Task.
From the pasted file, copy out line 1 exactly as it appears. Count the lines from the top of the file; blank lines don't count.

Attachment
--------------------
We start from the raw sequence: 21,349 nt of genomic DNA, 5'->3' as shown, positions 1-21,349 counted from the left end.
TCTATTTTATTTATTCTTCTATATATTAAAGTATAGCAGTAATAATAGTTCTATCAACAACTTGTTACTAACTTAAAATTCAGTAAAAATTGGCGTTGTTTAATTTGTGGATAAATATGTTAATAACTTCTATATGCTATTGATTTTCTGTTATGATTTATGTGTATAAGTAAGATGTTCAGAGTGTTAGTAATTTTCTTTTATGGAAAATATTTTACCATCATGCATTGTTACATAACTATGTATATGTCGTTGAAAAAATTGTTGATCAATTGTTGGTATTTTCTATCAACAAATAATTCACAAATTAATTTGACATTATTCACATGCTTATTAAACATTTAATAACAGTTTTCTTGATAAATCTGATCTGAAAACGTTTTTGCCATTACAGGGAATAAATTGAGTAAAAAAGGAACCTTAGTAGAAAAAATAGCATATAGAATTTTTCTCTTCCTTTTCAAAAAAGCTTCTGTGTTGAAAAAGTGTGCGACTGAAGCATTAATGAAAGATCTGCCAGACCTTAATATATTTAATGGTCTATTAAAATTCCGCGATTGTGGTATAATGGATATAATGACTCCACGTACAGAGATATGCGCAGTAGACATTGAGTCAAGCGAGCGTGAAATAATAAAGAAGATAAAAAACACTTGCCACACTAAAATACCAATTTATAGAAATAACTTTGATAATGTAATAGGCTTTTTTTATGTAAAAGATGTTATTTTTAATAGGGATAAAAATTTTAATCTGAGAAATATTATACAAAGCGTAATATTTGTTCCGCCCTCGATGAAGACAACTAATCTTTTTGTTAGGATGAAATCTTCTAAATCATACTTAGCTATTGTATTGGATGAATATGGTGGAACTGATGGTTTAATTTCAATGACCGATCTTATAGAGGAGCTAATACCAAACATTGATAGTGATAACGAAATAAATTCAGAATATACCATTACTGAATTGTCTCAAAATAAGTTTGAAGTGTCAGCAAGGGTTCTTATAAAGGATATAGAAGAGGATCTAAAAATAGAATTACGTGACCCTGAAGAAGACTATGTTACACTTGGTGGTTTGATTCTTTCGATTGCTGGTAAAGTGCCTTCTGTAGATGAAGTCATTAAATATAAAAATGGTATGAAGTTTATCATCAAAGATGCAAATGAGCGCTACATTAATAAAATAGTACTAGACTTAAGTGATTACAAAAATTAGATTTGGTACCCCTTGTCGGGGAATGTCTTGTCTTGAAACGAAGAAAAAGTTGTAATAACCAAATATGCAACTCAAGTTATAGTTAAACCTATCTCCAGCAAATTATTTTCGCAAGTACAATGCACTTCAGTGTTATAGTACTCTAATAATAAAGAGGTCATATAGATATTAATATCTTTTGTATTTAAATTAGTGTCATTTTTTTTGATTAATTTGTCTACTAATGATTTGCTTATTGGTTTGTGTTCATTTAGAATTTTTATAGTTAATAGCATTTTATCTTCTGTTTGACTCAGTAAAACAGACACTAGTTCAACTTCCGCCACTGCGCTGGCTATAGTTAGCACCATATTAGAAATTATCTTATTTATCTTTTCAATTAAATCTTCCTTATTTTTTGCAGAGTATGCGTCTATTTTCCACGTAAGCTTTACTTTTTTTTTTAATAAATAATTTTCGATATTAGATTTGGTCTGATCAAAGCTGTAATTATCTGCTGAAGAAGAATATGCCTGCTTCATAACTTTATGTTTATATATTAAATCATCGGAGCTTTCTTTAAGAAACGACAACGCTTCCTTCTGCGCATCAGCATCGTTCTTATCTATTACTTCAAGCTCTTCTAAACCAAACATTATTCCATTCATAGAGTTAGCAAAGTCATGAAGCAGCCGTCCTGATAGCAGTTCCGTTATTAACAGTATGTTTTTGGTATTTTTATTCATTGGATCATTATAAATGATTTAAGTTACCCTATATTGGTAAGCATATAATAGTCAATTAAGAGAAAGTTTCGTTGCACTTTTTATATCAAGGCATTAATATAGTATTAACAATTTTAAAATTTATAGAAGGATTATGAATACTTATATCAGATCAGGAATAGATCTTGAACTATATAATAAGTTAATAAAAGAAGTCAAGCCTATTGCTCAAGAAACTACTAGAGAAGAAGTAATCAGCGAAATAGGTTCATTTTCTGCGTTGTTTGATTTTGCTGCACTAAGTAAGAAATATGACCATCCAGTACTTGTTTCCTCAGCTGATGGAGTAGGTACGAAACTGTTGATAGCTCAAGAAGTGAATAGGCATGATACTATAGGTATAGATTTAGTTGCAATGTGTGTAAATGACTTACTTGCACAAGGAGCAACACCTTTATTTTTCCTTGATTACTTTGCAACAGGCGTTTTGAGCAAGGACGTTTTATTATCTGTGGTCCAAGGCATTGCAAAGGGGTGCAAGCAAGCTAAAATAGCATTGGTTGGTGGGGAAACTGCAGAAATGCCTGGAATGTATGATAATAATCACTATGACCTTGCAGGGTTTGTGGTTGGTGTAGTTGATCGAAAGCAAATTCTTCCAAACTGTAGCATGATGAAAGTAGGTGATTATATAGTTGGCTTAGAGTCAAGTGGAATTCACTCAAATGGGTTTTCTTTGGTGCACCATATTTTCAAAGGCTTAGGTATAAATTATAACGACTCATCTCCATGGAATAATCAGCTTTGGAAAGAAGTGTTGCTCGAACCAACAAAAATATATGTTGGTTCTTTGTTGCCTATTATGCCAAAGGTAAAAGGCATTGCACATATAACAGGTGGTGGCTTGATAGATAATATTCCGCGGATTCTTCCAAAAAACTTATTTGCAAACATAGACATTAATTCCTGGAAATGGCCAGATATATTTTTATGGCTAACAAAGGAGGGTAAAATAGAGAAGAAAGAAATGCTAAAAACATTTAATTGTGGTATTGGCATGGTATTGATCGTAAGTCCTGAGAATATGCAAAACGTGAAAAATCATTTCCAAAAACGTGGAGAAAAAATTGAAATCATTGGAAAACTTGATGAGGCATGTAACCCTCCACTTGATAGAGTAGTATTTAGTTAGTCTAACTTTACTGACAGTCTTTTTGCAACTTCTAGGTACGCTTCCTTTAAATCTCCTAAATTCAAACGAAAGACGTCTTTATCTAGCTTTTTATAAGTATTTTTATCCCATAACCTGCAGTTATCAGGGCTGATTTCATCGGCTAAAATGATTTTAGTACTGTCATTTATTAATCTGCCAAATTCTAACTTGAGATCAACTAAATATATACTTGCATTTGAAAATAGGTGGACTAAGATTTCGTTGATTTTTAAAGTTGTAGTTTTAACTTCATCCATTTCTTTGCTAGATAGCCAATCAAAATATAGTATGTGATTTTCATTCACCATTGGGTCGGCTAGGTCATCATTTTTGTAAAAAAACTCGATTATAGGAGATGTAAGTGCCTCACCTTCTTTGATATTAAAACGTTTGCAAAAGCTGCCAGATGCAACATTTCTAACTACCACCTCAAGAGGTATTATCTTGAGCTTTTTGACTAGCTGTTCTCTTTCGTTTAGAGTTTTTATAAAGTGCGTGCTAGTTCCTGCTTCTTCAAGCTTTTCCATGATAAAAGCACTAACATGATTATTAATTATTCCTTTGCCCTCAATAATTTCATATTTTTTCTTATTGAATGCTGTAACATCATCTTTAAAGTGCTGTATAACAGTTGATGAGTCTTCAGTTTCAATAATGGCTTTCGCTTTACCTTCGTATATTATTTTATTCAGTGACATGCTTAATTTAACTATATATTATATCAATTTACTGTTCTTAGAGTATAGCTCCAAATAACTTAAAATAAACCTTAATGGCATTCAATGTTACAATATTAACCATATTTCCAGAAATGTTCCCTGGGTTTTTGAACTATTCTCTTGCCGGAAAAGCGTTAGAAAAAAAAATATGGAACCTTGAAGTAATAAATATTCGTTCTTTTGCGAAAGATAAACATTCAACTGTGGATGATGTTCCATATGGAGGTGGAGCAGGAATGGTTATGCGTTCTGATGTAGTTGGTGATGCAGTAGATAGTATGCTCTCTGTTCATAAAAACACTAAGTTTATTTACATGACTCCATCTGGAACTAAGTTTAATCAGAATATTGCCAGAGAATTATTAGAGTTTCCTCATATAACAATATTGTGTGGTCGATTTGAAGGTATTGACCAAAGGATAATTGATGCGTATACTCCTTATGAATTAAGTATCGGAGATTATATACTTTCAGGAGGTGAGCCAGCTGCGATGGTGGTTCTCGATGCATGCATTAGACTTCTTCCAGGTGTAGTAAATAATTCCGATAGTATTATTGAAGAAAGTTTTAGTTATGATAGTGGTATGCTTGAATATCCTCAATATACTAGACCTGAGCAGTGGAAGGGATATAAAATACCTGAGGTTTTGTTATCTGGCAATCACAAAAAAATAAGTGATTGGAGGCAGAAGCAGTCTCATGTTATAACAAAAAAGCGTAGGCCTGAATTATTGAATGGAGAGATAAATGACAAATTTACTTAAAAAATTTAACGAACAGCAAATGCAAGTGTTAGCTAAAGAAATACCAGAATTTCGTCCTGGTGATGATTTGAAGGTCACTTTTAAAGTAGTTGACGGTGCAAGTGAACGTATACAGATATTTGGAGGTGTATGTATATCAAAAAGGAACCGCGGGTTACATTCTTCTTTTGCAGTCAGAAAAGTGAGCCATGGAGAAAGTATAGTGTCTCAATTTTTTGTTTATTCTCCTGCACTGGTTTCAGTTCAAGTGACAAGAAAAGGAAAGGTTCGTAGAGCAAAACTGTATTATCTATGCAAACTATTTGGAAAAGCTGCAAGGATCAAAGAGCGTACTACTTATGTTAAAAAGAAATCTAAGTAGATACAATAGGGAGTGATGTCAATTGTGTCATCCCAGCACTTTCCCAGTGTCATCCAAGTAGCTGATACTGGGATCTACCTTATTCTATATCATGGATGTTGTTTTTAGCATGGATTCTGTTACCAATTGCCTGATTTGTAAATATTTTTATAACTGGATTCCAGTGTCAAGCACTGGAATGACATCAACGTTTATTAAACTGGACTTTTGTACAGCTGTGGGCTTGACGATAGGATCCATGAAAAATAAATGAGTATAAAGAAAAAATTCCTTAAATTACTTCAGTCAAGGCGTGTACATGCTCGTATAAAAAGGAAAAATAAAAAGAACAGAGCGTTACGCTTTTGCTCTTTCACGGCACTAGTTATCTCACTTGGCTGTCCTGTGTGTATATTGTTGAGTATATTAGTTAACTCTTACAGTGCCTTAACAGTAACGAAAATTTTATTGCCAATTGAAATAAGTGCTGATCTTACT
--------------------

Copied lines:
We start from the raw sequence: 21,349 nt of genomic DNA, 5'->3' as shown, positions 1-21,349 counted from the left end.